Is self-publishing really an insult to the written word?
Who is Laurie Gough?
A random post on my Facebook feed caught my eye today. A fellow author posted about an op-ed piece in The Huffington Post by someone called Laurie Gough. I should say up front that I have no idea who Laurie Gough is but I’m sure she’s quite an accomplished author – at least, I’m going to make that assumption up front. Everyone deserves the benefit of the doubt. I don’t tend to read The Huffington Post as a general rule either but I’ve come to understand it to be a reasonably respected outlet for news and articles so I happened to follow the link to read through the post. Laurie Gough’s onslaught to my sensibilities in her article, entitled ‘Self-Publishing: An Insult To The Written Word’ was severe enough to warrant me penning this response. In short, I couldn’t just ‘let this one go’.
As the title alludes, Laurie essentially makes a very simple claim: If you are self-published, your work isn’t worth being published. OK, deep breath in…and out. As a member of an already very large and rapidly expanding self-publishing fraternity, I’d have to say that Laurie is either misinformed or perhaps just playing the click-bait game. She could be trying to create a discussion by stating things that are untrue, unfounded or in some other way is just trying to cause a response.
Helpfully, Laurie does provide some context to support her assertion. The traditional side of the publishing scene requires that your work must first pass muster through a number of gatekeepers. These are the agents, editors, publishing houses, etc., through which your work must successfully pass before it reaches the bookshelf. This is true enough and you can pretty much bypass all of this by pressing the self-publish button yourself. Do that and out pops a book and you’re good to go. I suspect that what Laurie really wants to say is that this mechanism of bypassing the gatekeepers can result in poor quality work finding its way onto the shelves. This is also true enough but does that mean that we should all be tarred with the same brush? Leaving aside the fact this is a massive oversimplification to begin with, it’s like saying a cow is an animal and so all animals are cows. It doesn’t hold water. I could just as easily take an argument from the other side of the coin. How many shoddy books have been published through traditional means simply because of ‘who you know’ instead of ‘what you know?’ Does that mean all traditionally published books are therefore shoddy? Of course not. That would be ridiculous. But Laurie would have us all believe the same argument is true – just from the other side.
Self-publishing is a valid choice
There are, of course, a plethora of top quality books that are self-published. Laurie would have us believe that being self-published is somehow the result of not getting through the trad vetting process. Perhaps it is for some but let’s not throw the baby out with the bathwater. Going down the self-published route is a simple choice more and more authors are making nowadays. It isn’t a foregone conclusion that ever author ‘wants’ to be traditionally published. Many authors are not content to give up their rights or are unwilling to tie themselves in restrictive knots by jumping through a potential cesspit of legal clauses that bind them in ways they hadn’t yet considered. If an author is willing to put in the work needed and to promote themselves and their platform, then why not? At least they’ll make some actual money from the sale of each book by doing so.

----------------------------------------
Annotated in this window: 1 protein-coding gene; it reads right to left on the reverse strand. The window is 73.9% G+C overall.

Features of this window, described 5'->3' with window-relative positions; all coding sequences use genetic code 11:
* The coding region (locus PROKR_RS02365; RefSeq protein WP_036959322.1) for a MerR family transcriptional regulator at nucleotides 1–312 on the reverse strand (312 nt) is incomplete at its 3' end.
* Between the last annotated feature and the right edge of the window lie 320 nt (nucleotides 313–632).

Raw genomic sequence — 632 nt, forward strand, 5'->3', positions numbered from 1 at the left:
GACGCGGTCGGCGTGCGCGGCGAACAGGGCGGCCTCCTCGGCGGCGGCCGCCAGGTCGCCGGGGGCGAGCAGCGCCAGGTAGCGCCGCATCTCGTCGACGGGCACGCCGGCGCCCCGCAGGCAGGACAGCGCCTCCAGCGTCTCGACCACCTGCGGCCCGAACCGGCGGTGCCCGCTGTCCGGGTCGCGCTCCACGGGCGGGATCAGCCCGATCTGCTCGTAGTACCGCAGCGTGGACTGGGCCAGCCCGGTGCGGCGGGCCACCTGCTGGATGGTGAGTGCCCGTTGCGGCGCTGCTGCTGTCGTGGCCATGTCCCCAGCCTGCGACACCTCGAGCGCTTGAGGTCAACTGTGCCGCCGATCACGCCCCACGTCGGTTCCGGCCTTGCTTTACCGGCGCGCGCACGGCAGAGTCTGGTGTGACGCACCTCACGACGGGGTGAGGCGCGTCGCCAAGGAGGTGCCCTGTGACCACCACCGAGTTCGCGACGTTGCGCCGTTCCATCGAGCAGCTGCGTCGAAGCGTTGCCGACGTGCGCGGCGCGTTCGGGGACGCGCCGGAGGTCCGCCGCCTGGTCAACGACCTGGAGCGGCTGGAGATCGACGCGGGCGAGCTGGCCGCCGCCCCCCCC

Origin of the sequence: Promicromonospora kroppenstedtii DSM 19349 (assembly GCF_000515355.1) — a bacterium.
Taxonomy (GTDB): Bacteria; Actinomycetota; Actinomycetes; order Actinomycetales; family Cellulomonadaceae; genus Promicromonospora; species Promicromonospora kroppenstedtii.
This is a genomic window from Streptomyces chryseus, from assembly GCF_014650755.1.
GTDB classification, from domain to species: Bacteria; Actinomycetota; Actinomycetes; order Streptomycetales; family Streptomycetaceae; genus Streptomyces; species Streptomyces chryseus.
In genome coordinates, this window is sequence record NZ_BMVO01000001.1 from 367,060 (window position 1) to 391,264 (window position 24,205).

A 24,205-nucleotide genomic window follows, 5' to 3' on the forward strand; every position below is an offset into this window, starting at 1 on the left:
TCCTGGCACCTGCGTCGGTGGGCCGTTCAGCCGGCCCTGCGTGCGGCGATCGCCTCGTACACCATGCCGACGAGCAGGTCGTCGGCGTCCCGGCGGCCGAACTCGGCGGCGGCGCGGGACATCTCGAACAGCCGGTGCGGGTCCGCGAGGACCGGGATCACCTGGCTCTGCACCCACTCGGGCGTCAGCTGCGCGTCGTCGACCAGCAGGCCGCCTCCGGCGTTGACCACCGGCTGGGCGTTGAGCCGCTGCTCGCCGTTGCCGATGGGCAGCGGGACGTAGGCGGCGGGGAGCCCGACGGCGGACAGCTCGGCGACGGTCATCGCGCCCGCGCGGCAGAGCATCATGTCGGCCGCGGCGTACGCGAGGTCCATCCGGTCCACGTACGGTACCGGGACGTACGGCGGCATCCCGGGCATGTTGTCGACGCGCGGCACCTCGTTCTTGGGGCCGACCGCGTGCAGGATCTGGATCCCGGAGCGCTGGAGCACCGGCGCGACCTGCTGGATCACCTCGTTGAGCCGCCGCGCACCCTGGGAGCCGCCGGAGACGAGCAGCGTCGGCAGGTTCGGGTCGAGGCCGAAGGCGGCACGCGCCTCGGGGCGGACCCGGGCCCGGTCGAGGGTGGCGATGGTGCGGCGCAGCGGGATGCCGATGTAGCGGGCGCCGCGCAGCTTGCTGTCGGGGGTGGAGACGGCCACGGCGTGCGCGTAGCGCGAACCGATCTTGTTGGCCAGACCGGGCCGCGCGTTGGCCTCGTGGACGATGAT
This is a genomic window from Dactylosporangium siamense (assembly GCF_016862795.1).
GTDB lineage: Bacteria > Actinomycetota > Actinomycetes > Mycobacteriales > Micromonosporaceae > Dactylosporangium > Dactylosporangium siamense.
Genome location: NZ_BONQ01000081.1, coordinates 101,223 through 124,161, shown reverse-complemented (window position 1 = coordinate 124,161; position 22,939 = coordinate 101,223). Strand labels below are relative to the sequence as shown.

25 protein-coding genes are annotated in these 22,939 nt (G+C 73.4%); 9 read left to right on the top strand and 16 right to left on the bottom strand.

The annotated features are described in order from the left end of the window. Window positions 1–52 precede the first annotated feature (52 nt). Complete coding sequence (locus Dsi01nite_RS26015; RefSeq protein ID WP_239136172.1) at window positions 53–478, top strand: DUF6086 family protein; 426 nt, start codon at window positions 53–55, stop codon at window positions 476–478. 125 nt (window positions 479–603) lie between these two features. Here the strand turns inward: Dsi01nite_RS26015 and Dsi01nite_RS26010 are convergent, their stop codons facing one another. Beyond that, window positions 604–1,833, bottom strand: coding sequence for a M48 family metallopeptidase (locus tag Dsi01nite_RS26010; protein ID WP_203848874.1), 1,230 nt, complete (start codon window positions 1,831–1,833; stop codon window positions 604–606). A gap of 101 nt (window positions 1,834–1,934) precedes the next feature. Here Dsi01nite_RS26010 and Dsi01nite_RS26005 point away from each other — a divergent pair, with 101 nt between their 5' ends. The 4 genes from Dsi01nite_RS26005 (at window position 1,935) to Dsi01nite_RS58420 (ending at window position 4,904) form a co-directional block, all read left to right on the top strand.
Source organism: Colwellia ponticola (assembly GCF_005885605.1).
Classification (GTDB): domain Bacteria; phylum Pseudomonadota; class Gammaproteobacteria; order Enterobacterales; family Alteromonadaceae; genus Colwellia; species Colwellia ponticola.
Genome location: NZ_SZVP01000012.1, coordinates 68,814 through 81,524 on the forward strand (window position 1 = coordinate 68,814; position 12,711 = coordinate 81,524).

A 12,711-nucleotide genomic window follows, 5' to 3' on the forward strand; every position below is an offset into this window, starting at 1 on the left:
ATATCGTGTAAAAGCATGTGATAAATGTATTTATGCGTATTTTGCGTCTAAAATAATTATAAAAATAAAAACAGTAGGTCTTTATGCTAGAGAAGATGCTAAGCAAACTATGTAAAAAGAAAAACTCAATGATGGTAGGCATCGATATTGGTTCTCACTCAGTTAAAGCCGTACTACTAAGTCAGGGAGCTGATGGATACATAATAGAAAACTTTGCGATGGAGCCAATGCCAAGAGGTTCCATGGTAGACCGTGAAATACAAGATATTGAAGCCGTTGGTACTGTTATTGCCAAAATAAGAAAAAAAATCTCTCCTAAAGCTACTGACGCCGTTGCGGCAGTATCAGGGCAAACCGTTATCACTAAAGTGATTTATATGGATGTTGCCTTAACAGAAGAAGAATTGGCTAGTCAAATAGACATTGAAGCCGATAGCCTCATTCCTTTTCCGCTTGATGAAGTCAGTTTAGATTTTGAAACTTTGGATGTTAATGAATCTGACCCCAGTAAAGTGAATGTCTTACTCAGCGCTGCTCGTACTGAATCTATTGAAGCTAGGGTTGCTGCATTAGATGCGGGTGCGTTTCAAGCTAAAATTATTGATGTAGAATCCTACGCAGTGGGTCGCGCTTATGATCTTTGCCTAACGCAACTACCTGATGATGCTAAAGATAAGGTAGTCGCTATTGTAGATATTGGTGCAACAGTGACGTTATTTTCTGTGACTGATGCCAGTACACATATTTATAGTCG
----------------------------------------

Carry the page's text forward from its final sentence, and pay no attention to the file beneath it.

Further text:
How it works
Let’s take a cursory look at what’s needed to get through the gatekeepers. We’ll imagine you’ve written a beautiful book and you’ve decide you want to be traditionally published. You try to contact a publishing house but quickly find out they will only talk to agents. So, you try contacting an agent. A good agent might receive a hundred manuscripts a week. There’s no possible way they can review a hundred manuscripts a week so right at the outset the process involves pot luck – and we’ve barely gotten started. Having a really good manuscript isn’t necessarily going to get you through the door. Assuming you do get through the door, it could be years before your manuscript sees the light of day. You’ll immediately lose control of things like the book cover, the editing process and various other aspects of being an author. If you’re persistent, lady luck was on your side, and you don’t mind giving up control, this could very well be the way to go and the very best of luck to you. For many others, however, these are obstacles we simply don’t want to deal with and the self-publishing option is so readily available.
If you’ve published a book, regardless of how that came about, chances are that people are going to read it and review it. Those reviews are available for all to see and, notwithstanding the fact that the system can be gamed at least to a degree (although this applies equally to trad and indie titles), those reviews form part of the broader vetting process that Laurie hasn’t taken into account.
It stands to reason that there are books out there that have been self-published that are shoddy. That’s true of some trad books as well. I believe I understand what Laurie was trying to say, and perhaps what she should have said, is that there’s little to stop bad books from making it onto the bookshelves. Self-publishing is so readily available that anyone can access it, therefore you don’t have to be a good author to publish a book. That’s a more balanced proclamation that I would find hard to argue with. To make the blanket statement that all self-published authors are without talent, however, is nothing short of ridiculous nonsense.